Can't choose between a city break and a beach vacation? Thanks to some stellar European cities with stunning stretches of sand, you need not pick a side. The following six cities are perfect for travelers who are looking to bask in the sun as well as explore urban streets full of cultural delights and delicious cuisines.
With crystal-clear waters, there is no doubt that Croatia’s Dalmatian Coast is spectacular, but most of its beaches are pebbly or rocky outcrops in small coves. However, the ancient city of Split boasts a sandy beach within minutes of its old town. In addition to being a great place for swimming and lounging, Bacvice Beach has many bars and restaurants along the promenade — perfect for people-watching. If you somehow grow tired of the picturesque old town, Diocletian’s Palace, and the seemingly endless historic wonders, you can also grab a boat and find smaller, quieter beaches on one of the nearby islands.
Famous for its food scene, the Spanish city of San Sebastian is not only home to an astounding amount of Michelin-starred restaurants, but also one of Europe’s best beaches. Playa de la Concha is spectacular, and one of two beaches in the sweeping bay that the city overlooks. This beach, and its smaller neighbor, Playa de Ondarreta, are both relaxed and friendly, with calm waters, views of Santa Clara Island, and lush green mountains as a backdrop. For something a little livelier, the nearby Playa de la Zurriola has a more youthful, surf vibe, with numerous beach bars. Visitors to the city can combine beach time with tasty food and culture. Wander the streets of the old town, browsing the high-end boutiques, sampling pintxos(bite-size local snacks) and local wines at bars, and indulging in some seriously innovative cuisine in top-of-the-line restaurants.
Lisbon, Portugal’s hilly capital city, is becoming increasingly popular for a short city break. Its historic tram system makes it easy to explore the different neighborhoods, but what many people don’t know is that there are also many long sandy beaches that can be easily reached via public transport. To the west, large beaches such as Praia de Carcavelos are relaxed and family-friendly, while the more rugged coastline farther north is better for surfing. Days in the city can be spent marveling at the architecture and colorful azulejo tiles, sipping port and tonics, and gorging on delicious natas(Portuguese custard tarts). Be sure to also check out one of the city’s many independent bookshops, and snag that Instagram-worthy shot of tinned seafood cans in quaint, old-fashioned grocery stores.
When thinking of European cities with beaches, Barcelona is likely to come to mind first. The city has it all: stunning architecture, a thriving nightlife and dining scene, numerous museums and galleries, and beautiful beaches. Barceloneta, the city’s main (and busiest) beach, is bookmarked by Frank Gehry’s famous El Peixsculpture at one end, and the towering sail-like structure of the W Hotel at the other. Lively and bustling, with a youthful crowd and tons of vendors, it is one of seven impressive beaches within easy reach. If you prefer a sandy stretch where you don’t have to share towel space, head to quieter spots like Nova Icària and Bogatell. A short train ride can give you access to many other beaches and small coves as well.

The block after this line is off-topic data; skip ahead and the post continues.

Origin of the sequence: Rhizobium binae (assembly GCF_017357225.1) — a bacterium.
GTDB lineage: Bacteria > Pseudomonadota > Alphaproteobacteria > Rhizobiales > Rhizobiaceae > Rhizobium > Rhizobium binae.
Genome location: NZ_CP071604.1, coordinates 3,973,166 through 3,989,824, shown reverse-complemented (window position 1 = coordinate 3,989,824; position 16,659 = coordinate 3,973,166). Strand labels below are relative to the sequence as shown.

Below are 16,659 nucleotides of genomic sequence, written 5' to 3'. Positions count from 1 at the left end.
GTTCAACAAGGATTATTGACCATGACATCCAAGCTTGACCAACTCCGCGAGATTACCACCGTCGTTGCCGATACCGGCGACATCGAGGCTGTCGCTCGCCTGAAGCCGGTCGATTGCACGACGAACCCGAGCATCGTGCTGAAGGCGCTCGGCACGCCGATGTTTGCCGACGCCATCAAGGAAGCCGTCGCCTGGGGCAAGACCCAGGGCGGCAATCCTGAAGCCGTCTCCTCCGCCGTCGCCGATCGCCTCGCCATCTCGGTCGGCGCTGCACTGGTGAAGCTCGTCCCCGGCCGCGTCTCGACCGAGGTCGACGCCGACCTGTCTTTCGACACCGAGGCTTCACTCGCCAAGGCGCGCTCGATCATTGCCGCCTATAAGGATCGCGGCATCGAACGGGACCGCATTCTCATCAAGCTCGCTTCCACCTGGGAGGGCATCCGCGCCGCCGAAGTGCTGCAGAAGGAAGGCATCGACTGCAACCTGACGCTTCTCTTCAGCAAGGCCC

Though it has less French Riviera glamour than St. Tropez, Nice, with its miles of beaches and old-fashioned promenade, is no less worthy of a visit. The beaches here are a mix of public and private, and are all pebbly (though some more than others). That said, the first decision to make is whether you want to go private and pay for a comfortable sun lounger, or keep it free and easy. The public beaches tend to be busy, and the best spots are often on the rocks, away from others — La Reserve and Coco are both popular with locals (Coco is more of a rocky cove than an actual beach). There are lifeguards in the summer, but due to the depth and currents, it’s not a good spot for kids or weak swimmers. The private Ruhl Beach is fantastic for families, as there is also a seafront pool with lifeguards and all of the usual extras that you get for money (toilets, waiter service, and more).
Forget the booze-fueled holiday stereotypes — Mallorca has really upped its game in recent years, and its capital, Palma de Mallorca, makes for a perfect city break. It combines city perks (including a beautiful old town, historic cathedral, great restaurants and bars, and decent shopping) with a long stretch of sandy beach. You can lay your towel in the sand, or rent a sun lounger and umbrella. In the high season, there are lifeguards, toilets, and showers. It may not be as pretty as many of Mallorca’s small coves, but as far as city beaches go, it ticks all the boxes. For those who prefer amenities beyond just the sea and sand, there is a beach club at each end. Assaona is the newer and more high-end of the two, with a chi-chi restaurant and comfy loungers. A short walk away is the picturesque former fishing village of Portixol, home to a collection of eateries and a small shingle and sand beach.
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